2020: A Remarkable Year for Wi-Fi
World Wi-Fi Day is this Saturday, and if there was ever a year when we should celebrate Wi-Fi, it would be 2020.
Even prior to the current public health crisis, Wi-Fi was part of our routine and played a growing role not only at home and at the office, but in factories, hospitals, retail stores, and transportation hubs across the country. In fact, more than half of U.S. internet traffic transits a Wi-Fi network, and that share is predicted to grow. During the pandemic, Wi-Fi has become even more important as Americans around the country worked, learned, shopped for essentials, and accessed medical care from home. Broadband and telecommunications providers have observed an increase in Wi-Fi-connected devices, Wi-Fi data usage, and Wi-Fi calling minutes since late February.
So now, more than ever, American consumers require more of the critical input to make Wi-Fi run: unlicensed spectrum. Thankfully, the FCC delivered. April 2020 marked a watershed moment for Wi-Fi, when the FCC made the decision to open 1,200 megahertz in the 6 GHz band to shared unlicensed use — giving consumers and businesses the opportunity to experience next-generation, multi-gigabit Wi-Fi without congestion.
Before this decision, the FCC had not made available new unlicensed spectrum suitable for Wi-Fi since before the iPhone was introduced. Needless to say, broadband technology and the way people use the internet have dramatically changed since then, and the Wi-Fi upgrade was desperately needed. NCTA members have already begun to move forward with deploying next generation Wi-Fi equipment as providers roll out Wi-Fi 6 routers designed to accommodate next generation speeds in existing Wi-Fi bands. But this latest FCC achievement is a true gamechanger for consumers, as the wider Wi-Fi channels enabled by 6 GHz will allow for faster streaming and more users on the network while reducing congestion.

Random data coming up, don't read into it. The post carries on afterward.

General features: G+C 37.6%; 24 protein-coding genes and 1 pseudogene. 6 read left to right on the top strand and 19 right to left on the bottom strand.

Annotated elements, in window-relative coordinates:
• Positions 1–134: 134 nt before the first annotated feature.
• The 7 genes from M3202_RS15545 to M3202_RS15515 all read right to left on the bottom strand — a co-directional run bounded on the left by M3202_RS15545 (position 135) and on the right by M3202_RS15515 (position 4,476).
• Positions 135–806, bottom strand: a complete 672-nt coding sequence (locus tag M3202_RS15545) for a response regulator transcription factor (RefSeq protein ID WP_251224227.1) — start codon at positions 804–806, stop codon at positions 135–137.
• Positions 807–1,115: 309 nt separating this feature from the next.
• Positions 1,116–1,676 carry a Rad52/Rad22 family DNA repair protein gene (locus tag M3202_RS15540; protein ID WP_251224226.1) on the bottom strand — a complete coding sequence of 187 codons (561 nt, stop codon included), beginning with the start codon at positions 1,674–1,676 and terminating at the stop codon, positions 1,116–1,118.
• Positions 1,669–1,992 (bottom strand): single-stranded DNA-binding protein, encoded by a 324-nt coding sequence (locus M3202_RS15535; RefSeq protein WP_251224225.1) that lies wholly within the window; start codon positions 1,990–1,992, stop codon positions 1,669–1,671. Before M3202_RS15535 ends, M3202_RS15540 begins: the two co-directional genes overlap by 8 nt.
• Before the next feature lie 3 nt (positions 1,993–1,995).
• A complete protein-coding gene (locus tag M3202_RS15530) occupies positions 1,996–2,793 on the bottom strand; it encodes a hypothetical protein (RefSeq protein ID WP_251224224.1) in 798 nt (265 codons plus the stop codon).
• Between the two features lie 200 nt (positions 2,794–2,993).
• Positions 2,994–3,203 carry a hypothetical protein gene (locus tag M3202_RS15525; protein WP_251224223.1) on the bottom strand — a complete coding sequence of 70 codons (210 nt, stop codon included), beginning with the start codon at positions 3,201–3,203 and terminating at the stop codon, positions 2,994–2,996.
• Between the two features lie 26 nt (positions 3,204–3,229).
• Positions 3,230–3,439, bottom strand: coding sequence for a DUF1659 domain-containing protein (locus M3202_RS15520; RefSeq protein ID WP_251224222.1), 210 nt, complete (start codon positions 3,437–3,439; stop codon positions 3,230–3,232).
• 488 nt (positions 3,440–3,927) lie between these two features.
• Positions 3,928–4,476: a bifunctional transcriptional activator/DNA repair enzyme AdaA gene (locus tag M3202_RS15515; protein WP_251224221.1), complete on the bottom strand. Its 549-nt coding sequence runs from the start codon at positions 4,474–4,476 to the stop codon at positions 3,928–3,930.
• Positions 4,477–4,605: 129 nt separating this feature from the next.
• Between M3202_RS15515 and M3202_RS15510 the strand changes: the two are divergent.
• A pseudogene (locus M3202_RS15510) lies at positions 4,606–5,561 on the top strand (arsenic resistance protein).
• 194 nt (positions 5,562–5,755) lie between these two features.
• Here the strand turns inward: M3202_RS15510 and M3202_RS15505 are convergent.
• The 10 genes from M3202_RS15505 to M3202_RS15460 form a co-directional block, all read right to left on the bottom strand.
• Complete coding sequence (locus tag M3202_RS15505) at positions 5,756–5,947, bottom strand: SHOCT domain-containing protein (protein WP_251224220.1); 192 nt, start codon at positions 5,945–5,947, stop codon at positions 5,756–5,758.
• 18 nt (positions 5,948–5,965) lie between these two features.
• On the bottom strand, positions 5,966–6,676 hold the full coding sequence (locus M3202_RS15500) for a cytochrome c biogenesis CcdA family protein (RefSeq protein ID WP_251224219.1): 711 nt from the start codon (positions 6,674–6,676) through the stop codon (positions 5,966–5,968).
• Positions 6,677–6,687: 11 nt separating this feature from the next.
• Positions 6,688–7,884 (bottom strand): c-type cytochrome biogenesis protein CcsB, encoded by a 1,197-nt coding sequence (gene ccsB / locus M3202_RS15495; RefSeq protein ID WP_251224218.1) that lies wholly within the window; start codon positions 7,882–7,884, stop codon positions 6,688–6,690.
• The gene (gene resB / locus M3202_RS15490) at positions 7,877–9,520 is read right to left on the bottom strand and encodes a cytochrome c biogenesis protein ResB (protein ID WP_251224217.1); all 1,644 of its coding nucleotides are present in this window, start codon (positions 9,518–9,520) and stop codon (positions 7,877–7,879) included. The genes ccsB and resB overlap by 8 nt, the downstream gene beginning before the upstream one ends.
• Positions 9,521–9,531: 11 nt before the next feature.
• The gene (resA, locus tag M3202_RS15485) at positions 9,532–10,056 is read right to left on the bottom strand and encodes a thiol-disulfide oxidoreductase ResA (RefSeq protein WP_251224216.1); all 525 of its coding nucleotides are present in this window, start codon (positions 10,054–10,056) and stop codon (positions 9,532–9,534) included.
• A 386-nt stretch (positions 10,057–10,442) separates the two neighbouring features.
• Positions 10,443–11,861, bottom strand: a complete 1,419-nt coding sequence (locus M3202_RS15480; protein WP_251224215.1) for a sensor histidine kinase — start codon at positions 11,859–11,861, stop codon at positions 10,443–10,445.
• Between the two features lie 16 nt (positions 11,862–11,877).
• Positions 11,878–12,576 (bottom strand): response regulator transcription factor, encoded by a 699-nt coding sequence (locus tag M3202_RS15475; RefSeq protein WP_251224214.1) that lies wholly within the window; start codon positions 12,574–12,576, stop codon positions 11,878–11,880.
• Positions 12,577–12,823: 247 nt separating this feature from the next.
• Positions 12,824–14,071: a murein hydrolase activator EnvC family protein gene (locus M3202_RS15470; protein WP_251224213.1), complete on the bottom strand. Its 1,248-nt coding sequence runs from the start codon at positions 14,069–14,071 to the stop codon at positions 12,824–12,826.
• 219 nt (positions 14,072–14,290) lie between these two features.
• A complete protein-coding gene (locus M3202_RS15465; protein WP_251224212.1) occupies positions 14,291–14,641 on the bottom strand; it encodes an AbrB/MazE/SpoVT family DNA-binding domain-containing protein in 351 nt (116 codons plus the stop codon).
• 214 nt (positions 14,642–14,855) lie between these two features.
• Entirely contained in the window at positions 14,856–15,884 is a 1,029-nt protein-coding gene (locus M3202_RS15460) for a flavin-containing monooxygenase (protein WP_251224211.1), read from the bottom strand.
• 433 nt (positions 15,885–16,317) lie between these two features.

The next step that will help us prepare Wi-Fi for the future is to move forward with the FCC's proposal to designate spectrum in the 5.9 GHz band for unlicensed use. While 6 GHz will be the home for exciting new Wi-Fi devices and unlicensed innovations, just the lower portion of the 5.9 GHz band, added to a widely used Wi-Fi band next door could enable a new 160 MHz Wi-Fi channel in some existing Wi-Fi devices with a software or firmware upgrade. And because Wi-Fi would not share the same spectrum as existing use — as unlicensed must do in the 6 GHz band — with the right technical rules, the FCC can enable a wider range of use cases in this small swath of bandwidth.
A new study released in April found that opening up the 5.9 GHz band would create tremendous economic benefits for the U.S., adding over $28 billion in economic value by 2025.
As we keep our eye on the next Wi-Fi band and the innovations it will enable, it is also worth looking back at the significant Wi-Fi developments in 2020 so far, which will shape the future of our Wi-Fi experience. This World Wi-Fi Day, let's reflect and celebrate how much Wi-Fi has transformed over the years to accommodate our ever-evolving digital lifestyles, and how it serves a wide array of our connectivity needs.